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Archive → January, 2009

Animaniacs: Acquaintances

Animaniacs episode 93. In a parody of the long running hit TV show “Friends,” the Warner siblings meet and try to befriend six Friend-like character knock-offs.

Jane Birkin – L’Aquoiboniste

Obama is happy cuz — wait, wtf?

Obama is happy at...wtf?

Natalie Portmans audition for some movie we never heard of

Pistol Youth – In My Eyes

Microsoft Awkward Advertising Win

“Everyone Has A Song Inside” and Microsoft will help you bring it out. or something. This cringe-tastic infomercial has gone viral and gotten a ton of buzz, which is what advertising is supposed to do, so mission accomplished in that department. However, there are many factors in this video that tip off the viewer that the awkward awfulness of the video was NOT intentional.

We start out in a kitchen where a man thinks aloud on his inability to come up with a jingle for a kick ass product that we wished existed when he hears his daughter singing at her Apple Macbook (wtf?). This prompts him to sing back for some reason and learn how awesome Microsoft Research’s (cuz regular Microsoft doesn’t come out with new things ever) new program is.

You can download the demo at http://research.microsoft.com/songsmith/
Clearly its awesomeness cannot be denied when you see such improvements as below when only the vocals of a pre-existing song is fed into Songsmith:

*sigh. if only the Beatles had Microsoft!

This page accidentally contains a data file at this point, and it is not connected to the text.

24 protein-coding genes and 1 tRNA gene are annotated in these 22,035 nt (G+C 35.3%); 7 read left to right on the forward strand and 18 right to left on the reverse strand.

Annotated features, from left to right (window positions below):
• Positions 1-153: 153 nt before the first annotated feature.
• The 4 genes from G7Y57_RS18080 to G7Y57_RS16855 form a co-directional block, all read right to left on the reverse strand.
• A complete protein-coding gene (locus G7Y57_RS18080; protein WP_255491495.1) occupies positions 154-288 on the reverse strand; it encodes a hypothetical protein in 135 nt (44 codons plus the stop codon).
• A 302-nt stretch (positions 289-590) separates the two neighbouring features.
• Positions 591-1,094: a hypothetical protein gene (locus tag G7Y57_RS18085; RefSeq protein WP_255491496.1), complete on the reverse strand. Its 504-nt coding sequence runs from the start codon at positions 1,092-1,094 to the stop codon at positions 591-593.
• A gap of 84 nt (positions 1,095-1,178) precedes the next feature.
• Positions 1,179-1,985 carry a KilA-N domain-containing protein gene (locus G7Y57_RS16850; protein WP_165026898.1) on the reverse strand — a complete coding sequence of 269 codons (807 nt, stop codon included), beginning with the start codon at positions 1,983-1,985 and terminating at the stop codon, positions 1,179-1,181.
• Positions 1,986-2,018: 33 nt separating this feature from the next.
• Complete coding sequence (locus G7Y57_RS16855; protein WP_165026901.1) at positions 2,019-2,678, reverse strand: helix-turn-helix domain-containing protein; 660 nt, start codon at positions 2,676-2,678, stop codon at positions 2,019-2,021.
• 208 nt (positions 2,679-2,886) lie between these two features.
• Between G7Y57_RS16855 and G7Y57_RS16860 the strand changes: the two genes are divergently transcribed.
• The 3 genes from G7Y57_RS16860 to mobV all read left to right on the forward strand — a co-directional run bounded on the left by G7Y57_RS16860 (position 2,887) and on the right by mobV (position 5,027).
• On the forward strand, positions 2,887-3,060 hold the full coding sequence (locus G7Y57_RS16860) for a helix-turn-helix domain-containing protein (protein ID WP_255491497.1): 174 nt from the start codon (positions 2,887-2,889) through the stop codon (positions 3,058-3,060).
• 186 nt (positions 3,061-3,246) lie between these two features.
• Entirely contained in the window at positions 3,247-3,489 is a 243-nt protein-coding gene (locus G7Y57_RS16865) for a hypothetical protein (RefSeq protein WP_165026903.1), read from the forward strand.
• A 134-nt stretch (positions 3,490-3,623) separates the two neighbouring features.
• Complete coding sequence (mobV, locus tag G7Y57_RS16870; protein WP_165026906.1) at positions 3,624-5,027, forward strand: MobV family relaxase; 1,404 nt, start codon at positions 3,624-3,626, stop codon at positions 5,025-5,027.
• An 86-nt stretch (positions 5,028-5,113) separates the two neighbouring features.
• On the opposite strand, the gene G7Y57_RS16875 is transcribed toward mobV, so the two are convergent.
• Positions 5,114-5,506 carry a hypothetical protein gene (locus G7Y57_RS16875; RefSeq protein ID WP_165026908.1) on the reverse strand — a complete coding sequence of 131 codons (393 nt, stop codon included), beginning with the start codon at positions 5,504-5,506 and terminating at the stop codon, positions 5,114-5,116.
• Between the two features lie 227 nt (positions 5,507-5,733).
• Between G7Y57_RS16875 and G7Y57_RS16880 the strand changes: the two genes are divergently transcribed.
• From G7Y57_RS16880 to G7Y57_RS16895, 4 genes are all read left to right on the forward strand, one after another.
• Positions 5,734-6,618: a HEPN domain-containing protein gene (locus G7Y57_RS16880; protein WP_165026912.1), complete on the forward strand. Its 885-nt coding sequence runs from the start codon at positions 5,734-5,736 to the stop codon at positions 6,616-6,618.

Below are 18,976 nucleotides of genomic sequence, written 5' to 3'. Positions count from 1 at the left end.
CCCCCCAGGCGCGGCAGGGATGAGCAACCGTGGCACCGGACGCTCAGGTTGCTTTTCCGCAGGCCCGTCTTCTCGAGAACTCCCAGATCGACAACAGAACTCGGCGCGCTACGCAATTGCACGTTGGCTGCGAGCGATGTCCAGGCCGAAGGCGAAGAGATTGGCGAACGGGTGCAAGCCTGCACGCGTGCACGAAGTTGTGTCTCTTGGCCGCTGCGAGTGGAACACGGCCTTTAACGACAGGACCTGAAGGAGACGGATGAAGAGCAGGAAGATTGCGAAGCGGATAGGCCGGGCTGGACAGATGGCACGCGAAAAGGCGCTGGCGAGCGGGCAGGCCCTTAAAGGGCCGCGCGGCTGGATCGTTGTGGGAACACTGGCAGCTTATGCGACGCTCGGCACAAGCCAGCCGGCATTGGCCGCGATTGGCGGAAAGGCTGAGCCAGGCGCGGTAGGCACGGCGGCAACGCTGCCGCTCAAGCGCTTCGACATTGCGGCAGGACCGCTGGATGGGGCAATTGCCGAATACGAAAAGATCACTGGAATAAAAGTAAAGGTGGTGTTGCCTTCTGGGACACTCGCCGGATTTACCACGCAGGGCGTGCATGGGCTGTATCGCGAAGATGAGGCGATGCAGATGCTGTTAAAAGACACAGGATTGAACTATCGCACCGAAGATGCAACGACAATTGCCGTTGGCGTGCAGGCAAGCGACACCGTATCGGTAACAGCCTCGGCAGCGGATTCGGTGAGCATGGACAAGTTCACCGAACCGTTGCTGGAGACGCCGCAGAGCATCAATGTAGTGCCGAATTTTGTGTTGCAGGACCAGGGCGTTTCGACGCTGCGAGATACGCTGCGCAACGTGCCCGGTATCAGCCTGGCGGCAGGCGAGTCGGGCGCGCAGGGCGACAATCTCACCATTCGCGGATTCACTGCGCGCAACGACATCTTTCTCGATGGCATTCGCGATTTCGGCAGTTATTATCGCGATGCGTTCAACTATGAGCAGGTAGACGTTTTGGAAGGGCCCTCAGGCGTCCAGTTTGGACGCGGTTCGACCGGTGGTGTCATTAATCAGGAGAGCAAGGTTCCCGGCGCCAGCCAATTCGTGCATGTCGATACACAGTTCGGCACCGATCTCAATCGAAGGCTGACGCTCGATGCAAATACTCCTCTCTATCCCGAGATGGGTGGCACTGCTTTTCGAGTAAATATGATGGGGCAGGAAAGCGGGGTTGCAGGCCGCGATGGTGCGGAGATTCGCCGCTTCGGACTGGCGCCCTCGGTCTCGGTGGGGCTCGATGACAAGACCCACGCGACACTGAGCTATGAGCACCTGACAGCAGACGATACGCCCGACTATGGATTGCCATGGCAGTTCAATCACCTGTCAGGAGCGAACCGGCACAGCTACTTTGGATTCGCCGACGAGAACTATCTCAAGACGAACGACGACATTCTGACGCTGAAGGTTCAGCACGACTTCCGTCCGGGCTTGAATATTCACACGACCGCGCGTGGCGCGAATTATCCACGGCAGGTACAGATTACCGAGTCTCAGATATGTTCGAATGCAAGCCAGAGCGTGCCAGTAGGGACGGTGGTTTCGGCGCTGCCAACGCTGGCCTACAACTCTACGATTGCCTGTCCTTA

‘White Wedding’ by Billy Idol:

‘Eye of the Tiger’ by Survivor:

Okay, one more:

Fruits of Lust

Mmmm chicken nuggets…

Mechanically separated meat, also known as mechanically recovered/reclaimed meat, is a paste-like meat product produced by forcing beef, pork or chicken bones, with attached edible meat, under high pressure through a sieve or similar device to separate the bone from the edible meat tissue. Mechanically separated meat has been used in certain meat and meat products since the late 1960s. This product can be contrasted with meat extracted by advanced meat recovery systems.


Questions arose in the 1980s as to the safety of mechanically separated meat. In 1982, a report published by U.S. Food Safety and Inspection Service (FSIS) on mechanically separated meat said it was safe and established a standard of identity for the food product. Some restrictions were made on how much can be used and the type of products in which it can be used. These restrictions were based on concerns for limited intake of certain components in MSM like calcium. Mechanically separated meat must be labeled as “mechanically separated” beef, pork, chicken, or turkey in the ingredients statement. Hot dogs can contain no more than 20 percent mechanically separated beef or pork. The USDA’s final rule became effective November 4, 1996.